The third factor under Rule 19(b) is "whether a judgment rendered in the person's absence will be adequate." Specifically, this element allows the court to consider whether the relief it grants will prove an adequate remedy for the plaintiff. Provident Tradesmens Bank Trust Co. v. Patterson, 390 U.S. 102, 112, 88 S.Ct. 733, 739, 19 L.Ed.2d 936 (1968). Certainly with respect to defendants, the court can resolve GRC's claim in the present action and this factor weighs in GRC's favor. See Gardiner, 145 F.3d at 642. Additionally, and also as we noted above, "the possibility that the defendant[s] may have a claim for contribution or indemnity does not render an absentee indispensable. The right to contribution and indemnity should not, therefore, be considered to cause inadequacy of the resulting judgment." Id. Moreover, as the Court indicated in Provident, the adequacy criterion "refer[s] to [the] public stake in setting disputes by wholes," 390 U.S. at 111, 88 S.Ct. at 739, and we surely will not hold that this stake is so great that it trumps the rules not otherwise requiring a plaintiff to join all potentially liable parties in joint and several liability situations.
Finally, the fourth Rule 19(b) factor — whether the plaintiff has a remedy if the action is dismissed — similarly "counsels strongly against dismissal in this case." Gardiner, 145 F.3d at 642. In Vale Chemical Co. v. Hartford Accident Indemnity Co., 512 Pa. 290, 516 A.2d 684, 686 (1986), the Pennsylvania Supreme Court reiterated its oft-stated precedent that "where claims are asserted against an insured, the persons asserting the claims are indispensable parties in a declaratory judgment action on the issue of coverage between the insured and the insurance carrier. The failure to join a claimant whose interests would be affected has been held to be fatal error." Relying on this pronouncement from the Pennsylvania Supreme Court in Vale, GRC argues that if forced to refile its action in a Pennsylvania state court, the state in which defendants themselves believe that GRC should have brought this action and now can proceed, GRC necessarily would be required to add the tens of thousands of plaintiffs that have sued it throughout the country. GRC asserts that the impracticality of such a requirement plainly would affect its ability to proceed. Defendants answer that Rule 19, rather than Pennsylvania state law as set forth in Vale, should govern our analysis. For the following reasons, we conclude that defendants' position is mistaken.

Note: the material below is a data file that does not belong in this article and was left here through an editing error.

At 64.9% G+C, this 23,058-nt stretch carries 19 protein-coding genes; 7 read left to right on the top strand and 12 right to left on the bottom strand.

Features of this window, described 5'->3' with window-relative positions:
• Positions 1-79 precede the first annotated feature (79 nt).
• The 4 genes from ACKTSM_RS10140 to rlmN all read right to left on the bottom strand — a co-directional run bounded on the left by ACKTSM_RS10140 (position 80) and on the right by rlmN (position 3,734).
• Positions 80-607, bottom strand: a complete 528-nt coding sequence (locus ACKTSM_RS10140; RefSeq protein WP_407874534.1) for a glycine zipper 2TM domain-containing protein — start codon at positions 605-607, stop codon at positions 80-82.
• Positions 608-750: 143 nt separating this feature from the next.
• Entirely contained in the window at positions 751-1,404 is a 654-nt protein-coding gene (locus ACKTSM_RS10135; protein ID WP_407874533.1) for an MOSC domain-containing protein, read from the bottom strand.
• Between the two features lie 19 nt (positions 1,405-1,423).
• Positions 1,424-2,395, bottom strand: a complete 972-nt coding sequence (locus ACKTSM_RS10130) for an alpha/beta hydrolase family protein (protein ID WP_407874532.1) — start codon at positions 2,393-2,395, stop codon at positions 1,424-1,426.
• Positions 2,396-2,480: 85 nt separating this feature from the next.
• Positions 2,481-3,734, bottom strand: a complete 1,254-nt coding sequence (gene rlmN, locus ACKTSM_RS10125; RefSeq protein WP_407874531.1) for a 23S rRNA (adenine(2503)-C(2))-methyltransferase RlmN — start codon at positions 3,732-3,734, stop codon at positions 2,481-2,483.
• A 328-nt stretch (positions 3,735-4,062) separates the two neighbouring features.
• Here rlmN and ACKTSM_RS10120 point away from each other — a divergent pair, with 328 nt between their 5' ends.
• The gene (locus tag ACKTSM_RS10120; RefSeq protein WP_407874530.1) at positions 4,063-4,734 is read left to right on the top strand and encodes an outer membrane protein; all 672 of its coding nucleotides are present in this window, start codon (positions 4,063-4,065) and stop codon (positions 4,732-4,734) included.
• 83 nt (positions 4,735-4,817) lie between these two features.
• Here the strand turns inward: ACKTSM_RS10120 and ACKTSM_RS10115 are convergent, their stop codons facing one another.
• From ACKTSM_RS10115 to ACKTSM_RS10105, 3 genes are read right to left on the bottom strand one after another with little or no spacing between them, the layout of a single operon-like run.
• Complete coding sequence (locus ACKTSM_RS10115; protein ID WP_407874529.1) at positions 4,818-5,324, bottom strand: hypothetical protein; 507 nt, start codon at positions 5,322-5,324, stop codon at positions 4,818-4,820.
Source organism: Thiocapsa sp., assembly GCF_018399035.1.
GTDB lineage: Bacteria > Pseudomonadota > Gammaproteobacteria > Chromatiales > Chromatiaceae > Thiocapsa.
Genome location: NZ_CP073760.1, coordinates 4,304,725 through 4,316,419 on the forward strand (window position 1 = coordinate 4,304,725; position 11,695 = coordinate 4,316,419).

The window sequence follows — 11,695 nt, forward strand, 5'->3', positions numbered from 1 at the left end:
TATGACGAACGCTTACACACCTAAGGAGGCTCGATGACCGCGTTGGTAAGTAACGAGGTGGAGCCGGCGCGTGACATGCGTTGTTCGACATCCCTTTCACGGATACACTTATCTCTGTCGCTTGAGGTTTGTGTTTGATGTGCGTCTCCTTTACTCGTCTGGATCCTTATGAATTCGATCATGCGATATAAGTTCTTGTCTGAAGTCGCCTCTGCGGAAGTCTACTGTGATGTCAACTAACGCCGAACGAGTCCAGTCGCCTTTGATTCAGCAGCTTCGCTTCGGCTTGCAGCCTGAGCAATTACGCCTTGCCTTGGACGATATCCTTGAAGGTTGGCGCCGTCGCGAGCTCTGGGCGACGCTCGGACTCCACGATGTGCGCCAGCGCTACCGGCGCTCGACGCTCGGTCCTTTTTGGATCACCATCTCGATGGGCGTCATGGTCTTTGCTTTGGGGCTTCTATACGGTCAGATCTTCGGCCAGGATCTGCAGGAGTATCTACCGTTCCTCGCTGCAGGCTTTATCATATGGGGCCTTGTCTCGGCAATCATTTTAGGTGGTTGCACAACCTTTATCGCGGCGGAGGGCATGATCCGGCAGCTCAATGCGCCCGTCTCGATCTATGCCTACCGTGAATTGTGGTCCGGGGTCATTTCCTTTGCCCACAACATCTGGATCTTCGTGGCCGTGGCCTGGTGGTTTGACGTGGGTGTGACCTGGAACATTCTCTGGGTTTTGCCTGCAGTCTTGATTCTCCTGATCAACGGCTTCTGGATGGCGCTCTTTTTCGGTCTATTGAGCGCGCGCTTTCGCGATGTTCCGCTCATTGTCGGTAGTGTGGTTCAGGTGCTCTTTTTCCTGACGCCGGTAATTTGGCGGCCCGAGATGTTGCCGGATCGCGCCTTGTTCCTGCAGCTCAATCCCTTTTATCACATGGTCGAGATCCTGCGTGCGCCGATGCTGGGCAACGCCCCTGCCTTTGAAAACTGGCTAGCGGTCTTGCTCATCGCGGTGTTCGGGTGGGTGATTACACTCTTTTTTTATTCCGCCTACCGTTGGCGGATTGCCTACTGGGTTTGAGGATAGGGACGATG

United Policyholders, which has filed an amicus curiae brief, contends that it might be more than merely impractical to sue all the plaintiffs in the underlying actions in the Pennsylvania state courts. Rather, it would be impossible because "[m]any of these claimants have no connection to Pennsylvania and cannot be sued there." Amicus Curiae br. at 17.
To be sure, "in a diversity case the question of joinder is one of federal law." Provident Tradesmens Bank Trust Co., 390 U.S. at 125 n. 22, 88 S.Ct. at 746 n. 22. State law, however, is not wholly irrelevant to the court's analysis. See Shetter v. Amerada Hess Corp., 14 F.3d 934, 937 (3d Cir.1994) (noting "state law may provide assistance in determining the interests of the party in question"). Here, state law, as expressed by the Pennsylvania Supreme Court in Vale, indicates that, practically speaking, GRC would be left without a remedy if we affirm the dismissal of this action. After all, even though, as defendants point out, Vale does not control a Rule 19 determination, certainly it would be applicable in a subsequent action in the Pennsylvania courts. Inasmuch as Rule 19 counsels that courts should consider whether there is any assurance that the plaintiff, if dismissed, could sue effectively in another forum where better joinder would be possible, this factor weighs in GRC's favor and tends to show that the district court abused its discretion in finding the absent insurers to be indispensable as GRC could not bring the Pennsylvania state court action that the district court believed would give it an adequate remedy. See Fed.R.Civ.P. 19 advisory committee's notes.
With the above considerations in mind, we conclude that the district court abused its discretion in finding the absent insurers "indispensable" under Rule 19(b).
For the foregoing reasons, we will reverse the district court's order of September 27, 2005, dismissing this action as well as the order of October 27, 2005, denying reconsideration of the order of September 27, 2005, and will remand the case to the district court for further proceedings consistent with this opinion.
Though we are taxing costs in GRC's favor we direct that only defendants, who moved to dismiss this action in the district court, joined in such a motion, or participated as appellees on this appeal by filing a brief or their attorneys entering an appearance that was not withdrawn, should be responsible for them.